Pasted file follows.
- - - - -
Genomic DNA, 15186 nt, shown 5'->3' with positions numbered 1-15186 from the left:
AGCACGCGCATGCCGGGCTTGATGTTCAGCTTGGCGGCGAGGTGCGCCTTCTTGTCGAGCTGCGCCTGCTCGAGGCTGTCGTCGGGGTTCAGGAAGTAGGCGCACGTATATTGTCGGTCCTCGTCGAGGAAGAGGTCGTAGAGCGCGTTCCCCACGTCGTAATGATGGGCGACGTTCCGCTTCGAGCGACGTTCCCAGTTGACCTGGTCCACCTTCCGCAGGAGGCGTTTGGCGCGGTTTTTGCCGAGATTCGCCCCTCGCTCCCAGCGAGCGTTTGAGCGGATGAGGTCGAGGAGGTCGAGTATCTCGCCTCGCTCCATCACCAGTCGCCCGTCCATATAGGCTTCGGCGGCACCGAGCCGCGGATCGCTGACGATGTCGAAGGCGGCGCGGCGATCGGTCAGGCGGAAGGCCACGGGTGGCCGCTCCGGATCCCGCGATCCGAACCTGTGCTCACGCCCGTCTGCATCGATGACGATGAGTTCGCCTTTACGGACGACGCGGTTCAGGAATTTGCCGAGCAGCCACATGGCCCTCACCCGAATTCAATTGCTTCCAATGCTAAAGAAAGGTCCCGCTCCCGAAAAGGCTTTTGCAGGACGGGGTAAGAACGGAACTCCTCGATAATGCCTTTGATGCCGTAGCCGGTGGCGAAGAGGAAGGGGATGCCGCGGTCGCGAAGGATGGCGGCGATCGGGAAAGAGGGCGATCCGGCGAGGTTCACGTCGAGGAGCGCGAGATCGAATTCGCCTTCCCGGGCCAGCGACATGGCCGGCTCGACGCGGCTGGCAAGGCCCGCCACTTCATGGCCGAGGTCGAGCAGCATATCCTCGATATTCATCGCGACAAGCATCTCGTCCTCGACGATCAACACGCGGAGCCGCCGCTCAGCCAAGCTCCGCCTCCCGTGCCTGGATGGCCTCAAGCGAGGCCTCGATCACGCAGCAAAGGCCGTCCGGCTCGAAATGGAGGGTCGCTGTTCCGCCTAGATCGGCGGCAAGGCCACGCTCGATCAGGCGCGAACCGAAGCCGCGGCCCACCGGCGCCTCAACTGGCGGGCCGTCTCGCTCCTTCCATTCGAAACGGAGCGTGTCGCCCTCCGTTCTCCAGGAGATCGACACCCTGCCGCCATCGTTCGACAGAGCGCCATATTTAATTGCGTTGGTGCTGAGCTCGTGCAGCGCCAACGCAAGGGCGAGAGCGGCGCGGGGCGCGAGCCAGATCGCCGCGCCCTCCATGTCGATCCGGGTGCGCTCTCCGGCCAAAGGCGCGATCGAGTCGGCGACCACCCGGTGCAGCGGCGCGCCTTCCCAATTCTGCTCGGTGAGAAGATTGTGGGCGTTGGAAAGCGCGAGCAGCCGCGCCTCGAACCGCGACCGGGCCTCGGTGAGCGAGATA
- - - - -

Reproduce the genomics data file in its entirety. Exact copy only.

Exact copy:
Genomic DNA, 15186 nt, shown 5'->3' with positions numbered 1-15186 from the left:
AGCACGCGCATGCCGGGCTTGATGTTCAGCTTGGCGGCGAGGTGCGCCTTCTTGTCGAGCTGCGCCTGCTCGAGGCTGTCGTCGGGGTTCAGGAAGTAGGCGCACGTATATTGTCGGTCCTCGTCGAGGAAGAGGTCGTAGAGCGCGTTCCCCACGTCGTAATGATGGGCGACGTTCCGCTTCGAGCGACGTTCCCAGTTGACCTGGTCCACCTTCCGCAGGAGGCGTTTGGCGCGGTTTTTGCCGAGATTCGCCCCTCGCTCCCAGCGAGCGTTTGAGCGGATGAGGTCGAGGAGGTCGAGTATCTCGCCTCGCTCCATCACCAGTCGCCCGTCCATATAGGCTTCGGCGGCACCGAGCCGCGGATCGCTGACGATGTCGAAGGCGGCGCGGCGATCGGTCAGGCGGAAGGCCACGGGTGGCCGCTCCGGATCCCGCGATCCGAACCTGTGCTCACGCCCGTCTGCATCGATGACGATGAGTTCGCCTTTACGGACGACGCGGTTCAGGAATTTGCCGAGCAGCCACATGGCCCTCACCCGAATTCAATTGCTTCCAATGCTAAAGAAAGGTCCCGCTCCCGAAAAGGCTTTTGCAGGACGGGGTAAGAACGGAACTCCTCGATAATGCCTTTGATGCCGTAGCCGGTGGCGAAGAGGAAGGGGATGCCGCGGTCGCGAAGGATGGCGGCGATCGGGAAAGAGGGCGATCCGGCGAGGTTCACGTCGAGGAGCGCGAGATCGAATTCGCCTTCCCGGGCCAGCGACATGGCCGGCTCGACGCGGCTGGCAAGGCCCGCCACTTCATGGCCGAGGTCGAGCAGCATATCCTCGATATTCATCGCGACAAGCATCTCGTCCTCGACGATCAACACGCGGAGCCGCCGCTCAGCCAAGCTCCGCCTCCCGTGCCTGGATGGCCTCAAGCGAGGCCTCGATCACGCAGCAAAGGCCGTCCGGCTCGAAATGGAGGGTCGCTGTTCCGCCTAGATCGGCGGCAAGGCCACGCTCGATCAGGCGCGAACCGAAGCCGCGGCCCACCGGCGCCTCAACTGGCGGGCCGTCTCGCTCCTTCCATTCGAAACGGAGCGTGTCGCCCTCCGTTCTCCAGGAGATCGACACCCTGCCGCCATCGTTCGACAGAGCGCCATATTTAATTGCGTTGGTGCTGAGCTCGTGCAGCGCCAACGCAAGGGCGAGAGCGGCGCGGGGCGCGAGCCAGATCGCCGCGCCCTCCATGTCGATCCGGGTGCGCTCTCCGGCCAAAGGCGCGATCGAGTCGGCGACCACCCGGTGCAGCGGCGCGCCTTCCCAATTCTGCTCGGTGAGAAGATTGTGGGCGTTGGAAAGCGCGAGCAGCCGCGCCTCGAACCGCGACCGGGCCTCGGTGAGCGAGATA